By Amari D. Pollard
At what age do we decide that we’re not good enough to successfully achieve our dreams? Why is it that, when we were little, we were told we could be anything we desired, and now those dreams seem so unrealistic?
From a young age, we have been programmed to think that you can’t make a decent living in this world unless you go into healthcare, engineering or business management, or unless you possess a rare and phenomenal talent, or you were lucky enough to be born into a rich family that has an equally lucrative business. So the conundrum is: what happens to the rest of us that are not or will not fall into those categories?
According to the many people I know, the rest of us will be stuck spending our lives struggling in an industry that we had no business entering in the first place. I’ve been told numerous amounts of times to get a job that will support me financially… and then after that, I can focus on the things that make me happy, on the dreams that I’ll already have forgotten about.
They always say, “It’s never too late to follow your dreams.” But the thing is, there’s no point of having a dream if you’re not willing to make it a reality.
The fear of failing is the only thing that stops us from attaining that ultimate goal. Family and friends may think they’re helping when they tell you to do “the smart thing” and get that engineering degree, but really they’re only helping to increase the amount of cowards in the world. You’re destined to fail even before you’ve tried.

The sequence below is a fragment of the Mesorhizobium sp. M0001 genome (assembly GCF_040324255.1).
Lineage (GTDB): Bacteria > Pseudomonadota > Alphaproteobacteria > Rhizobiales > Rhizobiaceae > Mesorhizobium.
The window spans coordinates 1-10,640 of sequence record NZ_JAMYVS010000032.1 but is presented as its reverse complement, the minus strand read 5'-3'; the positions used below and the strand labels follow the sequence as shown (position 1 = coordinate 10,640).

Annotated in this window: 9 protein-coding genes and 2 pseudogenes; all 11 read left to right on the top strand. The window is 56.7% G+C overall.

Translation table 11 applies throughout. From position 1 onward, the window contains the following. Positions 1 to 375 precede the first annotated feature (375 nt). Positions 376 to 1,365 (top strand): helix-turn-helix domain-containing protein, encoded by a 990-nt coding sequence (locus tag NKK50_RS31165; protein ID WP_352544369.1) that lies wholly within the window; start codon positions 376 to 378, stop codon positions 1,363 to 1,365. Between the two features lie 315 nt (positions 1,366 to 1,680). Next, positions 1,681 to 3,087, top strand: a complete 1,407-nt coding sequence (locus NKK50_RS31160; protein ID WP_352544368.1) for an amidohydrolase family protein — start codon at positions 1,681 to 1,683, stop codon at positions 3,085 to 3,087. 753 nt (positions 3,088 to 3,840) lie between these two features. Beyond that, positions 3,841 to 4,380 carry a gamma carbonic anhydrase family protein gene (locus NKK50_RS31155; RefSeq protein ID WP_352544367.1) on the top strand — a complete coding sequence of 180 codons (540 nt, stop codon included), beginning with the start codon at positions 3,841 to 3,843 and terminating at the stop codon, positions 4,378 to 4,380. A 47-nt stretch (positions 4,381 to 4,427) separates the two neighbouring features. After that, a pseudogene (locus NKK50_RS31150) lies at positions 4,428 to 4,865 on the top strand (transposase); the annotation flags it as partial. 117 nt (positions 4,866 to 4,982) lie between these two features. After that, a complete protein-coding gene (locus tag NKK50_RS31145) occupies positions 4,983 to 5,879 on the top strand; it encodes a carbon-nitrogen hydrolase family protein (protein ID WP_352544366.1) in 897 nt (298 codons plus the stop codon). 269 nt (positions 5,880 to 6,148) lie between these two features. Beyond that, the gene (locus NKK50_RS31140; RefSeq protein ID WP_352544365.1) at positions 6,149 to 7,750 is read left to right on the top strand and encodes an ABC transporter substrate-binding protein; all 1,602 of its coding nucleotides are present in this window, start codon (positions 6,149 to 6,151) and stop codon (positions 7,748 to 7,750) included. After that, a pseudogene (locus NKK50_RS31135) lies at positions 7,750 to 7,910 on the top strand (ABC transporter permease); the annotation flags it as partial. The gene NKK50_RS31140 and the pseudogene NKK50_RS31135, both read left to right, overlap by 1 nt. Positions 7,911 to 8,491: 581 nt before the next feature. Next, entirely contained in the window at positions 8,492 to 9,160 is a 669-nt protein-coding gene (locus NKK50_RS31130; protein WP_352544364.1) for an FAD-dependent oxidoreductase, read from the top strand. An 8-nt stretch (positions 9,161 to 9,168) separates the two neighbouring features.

There’s no point in waiting until you’re 40 to chase your dreams when now is the perfect time to start that cycle of trial and error in pursuit of success.
Since entering college, this issue has been a cloud over my usually optimistic sunny days, casting a dark shadow that I can’t seem to escape. I’ve been struggling, trying to separate my dream future from the future my parents dream of for me. And I know this issue plagues many students in college all over the world.
I suspect that from the age of four, I was convinced I would grow up to be a dentist like my parents. It just made so much sense that I never thought to question whether that path was what I wanted or what I thought I should want. It took me until a year or so ago to realize I hate teeth and that I would be an awful dentist.
When I told my parents I wanted to be a writer, they were really quick to tell me the potential negative outcomes of my decision. And even though their opinions haven’t changed, I have. I’ve decided to stop listening to them and live my life how I envision it.
I may never become a successful writer, but at least I will be able to say I was brave enough to go after what I wanted.
In order to accomplish anything in life, there is a certain amount of dreaming that is required. Dreaming is the foundation for every action; so continue to strive for that desirable future regardless of what the haters say. And remember the wise words of Eleanor Roosevelt, “The future belongs to those who believe in the beauty of their dreams.”
Picture courtesy of http://www.cityhyd.info